From: John Conover <john@email.johncon.com>
Subject: Quantitative Analysis of Non-Linear High Entropy Economic Systems I
Date: 14 Feb 2002 07:38:46 -0000
Much of applied economics has to address non-linear high entropy systems-those systems characterized by random fluctuations over time-such as equity prices, gross domestic product, industrial markets, etc.
An optimal wagering strategy for high entropy systems was first suggested by Claude Shannon in the mid 1940's in his pioneering work on information theory, The Mathematical Theory of Communication, (pp. 39-42.) The concept was further refined by J. L. Kelly Jr. in the Bell System Tech. J. vol. 35, 1956, A New Interpretation of Information Rate, (pp. 917-926), which established the isomorphism between the information-theoretic concept of information rate in a binary symmetric channel and speculation under uncertainty. More recently, Fazlollah M. Reza in An Introduction To Information Theory, (pp. 450-452,) has offered an alternative derivation that requires only the concepts of the law of large numbers, and the maxima from calculus-both taught in freshman mathematics-to derive the same optimal wagering strategy.
Note: the C source code to all programs used are available from the NtropiX Utilities page, or, the NdustriX Utilities page, and are distributed under License.
Following Reza, suppose a gambler wagers on an iterated game of
chance. Further, suppose there is a chance,
P
, of the gambler winning any iteration
of the game, and of 1 - P
, of
losing. Let the capital the gambler starts with be
V(0)
, and
V(t)
the capital after the
t
'th iteration of the game. Since the
gambler is not certain of the outcome of any iteration of the game,
only a fraction, f
, of the capital is
wagered on each iteration of the game. Thus, after
t
many iterations the capital is:
w l
V(t) = (1 + f) * (1 - f) * V(0) ..................(1.1)
where w
is the number of times the
gambler won, and l = t - w
, the number
of times the gambler lost. These numbers are functions of two random
variables, denoted by W
and
L
. Then, by the law of large
numbers:
1
lim - W = P .............................(1.2)
t->infinity t
1
lim - L = q = 1 - P .....................(1.3)
t->infinity t
The gambler must determine the fraction,
f
, of the capital to wager on each
iteration of the game, which will maximize the average exponential
growth rate, G
, of the capital, i.e.,
maximize the value of:
1 V(t)
G = lim - ln (----) .....................(1.4)
t->infinity t V(0)
with respect to f
:
W L
G = lim - ln (1 + f) + - ln (1 - f) .....(1.5)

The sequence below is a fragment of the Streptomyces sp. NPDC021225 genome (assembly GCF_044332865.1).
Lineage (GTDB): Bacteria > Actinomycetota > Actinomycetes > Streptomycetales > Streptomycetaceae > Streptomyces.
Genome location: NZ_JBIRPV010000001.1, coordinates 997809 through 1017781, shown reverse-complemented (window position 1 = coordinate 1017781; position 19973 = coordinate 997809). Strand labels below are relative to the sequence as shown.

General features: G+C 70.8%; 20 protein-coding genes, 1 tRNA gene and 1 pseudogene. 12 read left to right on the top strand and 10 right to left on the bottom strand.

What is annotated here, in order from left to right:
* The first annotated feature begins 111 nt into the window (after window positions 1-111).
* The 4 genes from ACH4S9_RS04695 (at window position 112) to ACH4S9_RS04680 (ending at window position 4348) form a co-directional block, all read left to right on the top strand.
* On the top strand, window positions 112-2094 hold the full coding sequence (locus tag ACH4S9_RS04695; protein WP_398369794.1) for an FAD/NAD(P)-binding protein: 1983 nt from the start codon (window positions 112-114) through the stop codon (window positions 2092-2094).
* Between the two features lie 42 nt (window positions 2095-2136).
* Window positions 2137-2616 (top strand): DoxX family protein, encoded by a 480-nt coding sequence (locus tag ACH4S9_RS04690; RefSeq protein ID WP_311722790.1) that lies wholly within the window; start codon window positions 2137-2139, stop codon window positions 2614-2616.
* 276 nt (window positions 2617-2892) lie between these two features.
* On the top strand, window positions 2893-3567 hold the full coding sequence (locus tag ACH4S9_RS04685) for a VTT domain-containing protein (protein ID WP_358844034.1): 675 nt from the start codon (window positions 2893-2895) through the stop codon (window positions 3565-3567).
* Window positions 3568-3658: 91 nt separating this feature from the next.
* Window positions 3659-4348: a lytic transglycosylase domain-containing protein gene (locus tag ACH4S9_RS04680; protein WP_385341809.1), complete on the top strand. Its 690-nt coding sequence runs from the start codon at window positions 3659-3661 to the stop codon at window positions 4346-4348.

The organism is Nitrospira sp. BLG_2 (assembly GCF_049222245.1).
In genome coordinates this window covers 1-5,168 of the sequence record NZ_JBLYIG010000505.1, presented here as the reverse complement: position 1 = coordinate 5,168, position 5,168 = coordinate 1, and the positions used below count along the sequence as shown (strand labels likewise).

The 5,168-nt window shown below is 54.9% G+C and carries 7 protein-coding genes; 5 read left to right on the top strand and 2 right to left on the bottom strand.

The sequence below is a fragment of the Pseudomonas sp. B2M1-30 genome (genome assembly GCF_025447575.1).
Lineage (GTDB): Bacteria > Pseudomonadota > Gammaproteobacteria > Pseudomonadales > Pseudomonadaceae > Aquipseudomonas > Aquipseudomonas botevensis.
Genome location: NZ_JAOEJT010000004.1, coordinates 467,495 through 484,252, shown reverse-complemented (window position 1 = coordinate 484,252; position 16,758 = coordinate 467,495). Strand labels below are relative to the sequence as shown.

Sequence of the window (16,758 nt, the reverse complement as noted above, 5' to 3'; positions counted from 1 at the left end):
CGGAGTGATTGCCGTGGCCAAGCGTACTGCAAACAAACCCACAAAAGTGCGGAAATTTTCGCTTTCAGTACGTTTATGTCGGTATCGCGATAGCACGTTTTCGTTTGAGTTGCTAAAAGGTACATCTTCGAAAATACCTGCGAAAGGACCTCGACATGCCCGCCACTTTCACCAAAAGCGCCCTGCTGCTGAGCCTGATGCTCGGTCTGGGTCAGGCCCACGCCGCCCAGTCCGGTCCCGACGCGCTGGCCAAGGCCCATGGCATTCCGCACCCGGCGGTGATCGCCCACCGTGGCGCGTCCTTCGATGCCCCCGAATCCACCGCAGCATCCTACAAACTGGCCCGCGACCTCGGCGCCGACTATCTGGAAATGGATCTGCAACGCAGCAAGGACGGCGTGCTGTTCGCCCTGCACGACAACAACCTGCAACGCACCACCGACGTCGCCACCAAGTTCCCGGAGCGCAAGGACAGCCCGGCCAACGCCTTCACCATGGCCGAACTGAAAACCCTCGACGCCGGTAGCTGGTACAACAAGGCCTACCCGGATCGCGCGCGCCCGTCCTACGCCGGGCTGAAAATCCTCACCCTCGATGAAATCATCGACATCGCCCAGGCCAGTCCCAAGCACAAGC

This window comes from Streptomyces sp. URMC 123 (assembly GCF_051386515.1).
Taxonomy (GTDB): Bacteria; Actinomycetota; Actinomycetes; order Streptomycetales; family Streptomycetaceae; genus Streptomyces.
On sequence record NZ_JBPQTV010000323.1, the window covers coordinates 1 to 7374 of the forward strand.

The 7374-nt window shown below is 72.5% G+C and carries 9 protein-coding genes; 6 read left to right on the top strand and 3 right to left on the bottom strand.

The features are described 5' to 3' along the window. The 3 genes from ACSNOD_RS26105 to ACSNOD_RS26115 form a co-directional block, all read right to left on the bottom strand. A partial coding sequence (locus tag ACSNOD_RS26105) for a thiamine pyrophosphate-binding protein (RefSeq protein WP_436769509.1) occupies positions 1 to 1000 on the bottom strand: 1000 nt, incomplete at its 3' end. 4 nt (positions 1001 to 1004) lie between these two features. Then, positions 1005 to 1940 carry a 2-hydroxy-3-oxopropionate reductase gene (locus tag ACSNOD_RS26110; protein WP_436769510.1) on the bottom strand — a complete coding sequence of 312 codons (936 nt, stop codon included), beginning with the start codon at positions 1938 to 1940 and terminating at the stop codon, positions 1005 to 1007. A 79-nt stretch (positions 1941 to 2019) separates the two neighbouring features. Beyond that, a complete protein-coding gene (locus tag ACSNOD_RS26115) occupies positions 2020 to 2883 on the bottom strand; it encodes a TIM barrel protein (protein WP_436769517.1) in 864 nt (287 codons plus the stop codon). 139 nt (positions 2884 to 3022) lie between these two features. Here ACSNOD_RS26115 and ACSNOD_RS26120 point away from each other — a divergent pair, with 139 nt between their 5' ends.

t->infinity t t
G = P ln (1 + f) + q ln (1 - f) ....................(1.6)
which, by taking the derivative with respect to
f
, and equating to zero, is maximal
when:
dG P - 1 1 - P
-- = P (1 + f) (1 - f)
df
1 - P - 1 P
- (1 - P) (1 + f) = 0 ................(1.7)
and, combining terms:
P - 1 1 - P
P (1 + f) (1 - f)
P P
- (1 - P) (1 - f) (1 + f) = 0 ................(1.8)
and, splitting:
P - 1 1 - P
P (1 + f) (1 - f)
P P
= (1 - P) (1 - f) (1 + f) ....................(1.9)
Taking the logarithm of both sides:
ln (P) + (P - 1) ln (1 + f) + (1 - P) ln (1 - f)
= ln (1 - P) - P ln (1 - f) + P ln (1 + f) .....(1.10)
and combining terms:
(P - 1) ln (1 + f) - P (ln (1 + f) + (1 - P) ln (1 - f)
+ P ln (1 - f) = ln (1 - P) - ln (P) ...........(1.11)
or:
ln (1 - f) - ln (1 + f) = ln (1 - P) - ln (P) ......(1.12)
and performing the logarithmic operations:
1 - f 1 - P
ln (-----) = ln (-----) ............................(1.13)
1 + f P
and exponentiating:
1 - f 1 - P
----- = ----- ......................................(1.14)
1 + f P
reduces to:
P (1 - f) = (1 - P)(1 + f) .........................(1.15)
and expanding:
P - P f = 1 - P f - P + f ..........................(1.16)
or:
P = 1 - P + f ......................................(1.17)
and, finally:
f = 2 P - 1 ........................................(1.18)
Substituting, q
, from Equation
(1.3) into Equation
(1.6):
G = P ln (1 + f) + (1 - P) ln (1 - f) ..............(1.19)
where G
is
the average exponential growth rate of the gambler's capital, per
iteration of the game. As a useful form, exponentiating both
sides:
P (1 - P) G
g = (1 + f) (1 - f) = e ...................(1.20)
where the gain, g
, is the average
multiplicative gain per iteration of the game, i.e., after
t
many iterations, the gambler's capital
would have increased by a factor of
g^t
.
As a side bar, if For the initiated, the equations can be derived using Ito
Calculus, which is the preferred methodology in Geometric
Brownian Motion analysis. From Ito's
Lemma, then the average,
Which has the interesting implication, for the sum of many Geometric Brownian Motion trajectories, (for example, a portfolio, or GDP,) that the sum is not ergodic, in the sense of the time-average of the sum not being equal to the ensemble average, (the ensemble having a Log Normal distribution.) |
Equation
(1.18) and Equation
(1.20) are important. As a simple example, suppose each outcome of
an iterated game depends on a throw of a fair six sided die-if the die
comes up four, or less, the gambler wins what was wagered; else loses
it. The gambler's optimal strategy is to put 1 /
3
of the capital at risk, (by wagering it,) on each
iteration of the game, since P = 4 / 6
,
and from Equation
(1.18), f = 2 P - 1 = 1 / 3
. The
gambler's capital would increase, from Equation
(1.20), on average, by a factor of g =
1.05826736798
per iteration of the game, or about
6%
per game.
But how does the gambler play the game if the value for P is unknown?
Equation (1.20) offers a metric methodology. For the
t
'th iteration of the game, the
fractional gain, f(t)
, in the gambler's
capital for the iteration is:
V(t) - V(t - 1)
f(t) = --------------- .............................(1.21)
V(t - 1)
The absolute value of f(t)
is the
fraction of the capital the gambler wagered on the
t
'th iteration of the game-it is the
fraction of capital that the gambler put at risk,
f
. The capital increased if the gambler
won on the game in the t
'th iteration,
and decreased if the gambler lost-by the fraction of the capital the
gambler put at risk, f
.
As a side bar, this is one of the fundamental concepts in the
quantitative analysis of high entropy economic systems-risk is
the root-mean-square, This presents a definition issue for the term root-mean-square: